It’s in your nature: More local nonvenomous snakes
The black rat snake may reach over 8 feet long. This specimen was about 4½ feet and was “not happy” to be found out in the open. BARRY REED/SPECIAL TO THE TIMES NEWS
It was necessary for me to place this smooth green snake in a background so it could be seen. Imagine trying to find this snake in a green meadow.
These black rat eggs, shown here with a discarded robin egg for comparison, are more elongated and show how the leathery shells can be easily indented and not fragile like bird eggs.
Field guides indicate we can find 15 species of snakes in the Times News circulation area. In all my years outdoors, I have only seen 10 of those. Only two venomous species live here as well: the copperhead and timber rattlesnake.
The smooth green snake is fairly common, but not often seen because it is a master with its protective coloration. They reach 15-20 inches in length when mature and spend most of the time living on the ground. It is the last species to emerge from hibernation in spring, and I can conjecture it is because a bright, all-green snake crawling on a brown, leafy forest floor or dead grass field would be “easy pickings” for a broad-winged hawk. Emerging later when ferns cover the forest and dense growth of grass and weeds cover a field, it is almost impossible to find.
They lay about a dozen eggs, usually under a thin, flat stone, and allow the sun’s warmth to do the incubation. The incubation time varies due to the amount of sun they receive. The smooth green snake and ring-necked snake are generally considered the gentlest of the snakes and are easily held and handled.
The black rat snake is at the opposite end of the size spectrum when compared to the green and ringneck snakes. Black rat snakes (commonly just called the black snakes) could reach 8½ feet in length. When I was a youngster, my dad used a hastily produced forked stick to pin down a black rat and it measured about 7½ feet. It was quite impressive and I can still visualize its size.
They are all black above, with a dull white belly. (The black racer, the other black snake locally, is thinner and has only a white chin.) The black rat snake is a constrictor (not the black racer), grabbing, and then encircling their prey. After the prey dies, they, as all snakes, swallow the prey whole and head first.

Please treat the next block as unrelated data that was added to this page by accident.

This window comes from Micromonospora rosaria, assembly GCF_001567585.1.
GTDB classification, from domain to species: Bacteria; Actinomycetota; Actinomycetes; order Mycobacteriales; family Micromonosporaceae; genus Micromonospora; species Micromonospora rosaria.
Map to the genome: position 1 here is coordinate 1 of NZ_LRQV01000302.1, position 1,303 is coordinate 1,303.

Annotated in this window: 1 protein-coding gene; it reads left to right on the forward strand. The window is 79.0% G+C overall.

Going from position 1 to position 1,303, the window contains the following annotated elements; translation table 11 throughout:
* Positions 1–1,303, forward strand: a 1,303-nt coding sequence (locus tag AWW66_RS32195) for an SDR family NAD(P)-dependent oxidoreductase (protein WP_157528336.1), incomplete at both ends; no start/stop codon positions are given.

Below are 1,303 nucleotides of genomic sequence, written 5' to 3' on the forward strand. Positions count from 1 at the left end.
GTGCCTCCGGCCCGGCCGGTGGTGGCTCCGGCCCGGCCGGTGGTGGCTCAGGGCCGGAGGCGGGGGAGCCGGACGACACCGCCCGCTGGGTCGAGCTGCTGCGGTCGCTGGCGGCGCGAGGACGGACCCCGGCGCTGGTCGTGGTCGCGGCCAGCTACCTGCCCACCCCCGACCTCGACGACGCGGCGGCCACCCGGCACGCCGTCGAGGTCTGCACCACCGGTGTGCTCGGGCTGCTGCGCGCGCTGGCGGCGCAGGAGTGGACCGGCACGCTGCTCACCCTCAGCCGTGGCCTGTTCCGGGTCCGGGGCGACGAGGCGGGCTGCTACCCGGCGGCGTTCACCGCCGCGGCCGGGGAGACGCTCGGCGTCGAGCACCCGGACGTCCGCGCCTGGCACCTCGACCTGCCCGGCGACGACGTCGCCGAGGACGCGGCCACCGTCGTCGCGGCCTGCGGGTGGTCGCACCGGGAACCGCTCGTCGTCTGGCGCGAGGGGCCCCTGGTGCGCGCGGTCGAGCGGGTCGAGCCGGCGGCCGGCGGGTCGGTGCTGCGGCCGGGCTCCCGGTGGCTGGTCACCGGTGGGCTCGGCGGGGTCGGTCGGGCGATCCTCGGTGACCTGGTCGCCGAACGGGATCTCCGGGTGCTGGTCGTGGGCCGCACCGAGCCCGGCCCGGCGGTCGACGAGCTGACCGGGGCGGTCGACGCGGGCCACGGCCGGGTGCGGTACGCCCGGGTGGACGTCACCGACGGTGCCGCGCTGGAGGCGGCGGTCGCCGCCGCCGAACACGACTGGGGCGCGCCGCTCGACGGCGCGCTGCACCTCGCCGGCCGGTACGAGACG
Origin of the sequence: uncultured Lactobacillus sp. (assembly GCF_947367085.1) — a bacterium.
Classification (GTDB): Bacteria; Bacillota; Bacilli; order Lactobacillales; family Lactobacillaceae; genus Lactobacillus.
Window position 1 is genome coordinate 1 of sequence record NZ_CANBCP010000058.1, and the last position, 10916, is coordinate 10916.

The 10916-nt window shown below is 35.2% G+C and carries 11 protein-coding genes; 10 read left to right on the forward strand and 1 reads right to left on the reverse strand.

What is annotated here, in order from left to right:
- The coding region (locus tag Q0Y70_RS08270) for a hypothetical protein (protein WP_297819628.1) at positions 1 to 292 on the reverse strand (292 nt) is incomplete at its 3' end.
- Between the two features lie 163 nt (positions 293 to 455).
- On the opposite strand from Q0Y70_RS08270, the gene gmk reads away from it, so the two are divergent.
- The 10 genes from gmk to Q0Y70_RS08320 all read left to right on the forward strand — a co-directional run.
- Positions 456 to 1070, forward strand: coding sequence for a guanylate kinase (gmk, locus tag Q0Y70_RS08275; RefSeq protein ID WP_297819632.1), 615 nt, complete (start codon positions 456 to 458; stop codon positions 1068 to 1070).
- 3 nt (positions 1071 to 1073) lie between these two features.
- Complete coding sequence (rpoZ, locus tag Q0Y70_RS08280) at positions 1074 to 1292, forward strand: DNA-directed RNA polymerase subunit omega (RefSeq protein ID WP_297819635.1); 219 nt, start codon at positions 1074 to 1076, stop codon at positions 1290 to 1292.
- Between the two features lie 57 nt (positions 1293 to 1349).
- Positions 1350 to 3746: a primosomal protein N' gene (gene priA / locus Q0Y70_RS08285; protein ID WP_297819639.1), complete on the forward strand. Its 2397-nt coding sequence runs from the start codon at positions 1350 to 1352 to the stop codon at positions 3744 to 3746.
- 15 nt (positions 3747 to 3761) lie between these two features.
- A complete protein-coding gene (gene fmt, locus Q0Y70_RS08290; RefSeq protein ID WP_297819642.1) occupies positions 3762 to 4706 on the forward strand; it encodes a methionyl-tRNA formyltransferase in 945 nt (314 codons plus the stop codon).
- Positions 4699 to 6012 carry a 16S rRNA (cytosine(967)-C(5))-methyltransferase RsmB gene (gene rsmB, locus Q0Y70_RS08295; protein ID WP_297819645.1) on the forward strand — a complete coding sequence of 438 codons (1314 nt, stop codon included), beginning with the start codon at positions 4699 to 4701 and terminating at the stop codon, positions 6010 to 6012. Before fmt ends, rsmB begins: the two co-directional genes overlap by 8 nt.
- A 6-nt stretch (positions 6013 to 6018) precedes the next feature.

Like the green snake, they lay eggs. They are dull white and leathery; not hard and brittle like a chicken egg. In fact, the shell can be indented by lightly pressing on the leathery surface. The eggs are placed in loose soil or in a rotting tree trunk and again warmed by the sun. The young black rat snake is not black, but blotched in its markings, and emerges from the egg about 10-15 inches long (almost as large as a mature green or ring-necked snake).
Black rat snakes are excellent climbers, so birds and bird eggs are fair game. I know of an individual who reached into a screech owl box to check on the two young owlets that were there only to find a resting and engorged black rat snake in their place.
This year I have only seen four species of snakes, and in fact in all my nature roaming in my retirement years I keep seeing fewer and fewer species. I’m sure to some readers that is probably good news.
Other nonvenomous snakes to look for this year, besides those mentioned above, are the brown snake, garter snake, hognose snake and northern banded water snake. I’d like to ask you not to abide by the adage the only good snake is a dead one. They do have important roles in nature, take a look, enjoy the diversity and “let them be.”
Last week’s trivia question answer: The cardinal is quite active at both dusk and dawn and is usually the first and last bird to feed at my feeders, and probably yours.
Test your outdoor knowledge: Which of these emits a foul-smelling musk odor when handled or threatened? A. garter snake, B. black rat snake, C. ring-necked snake, D. none of these, E. all of these.
Contact Barry Reed at email@example.com.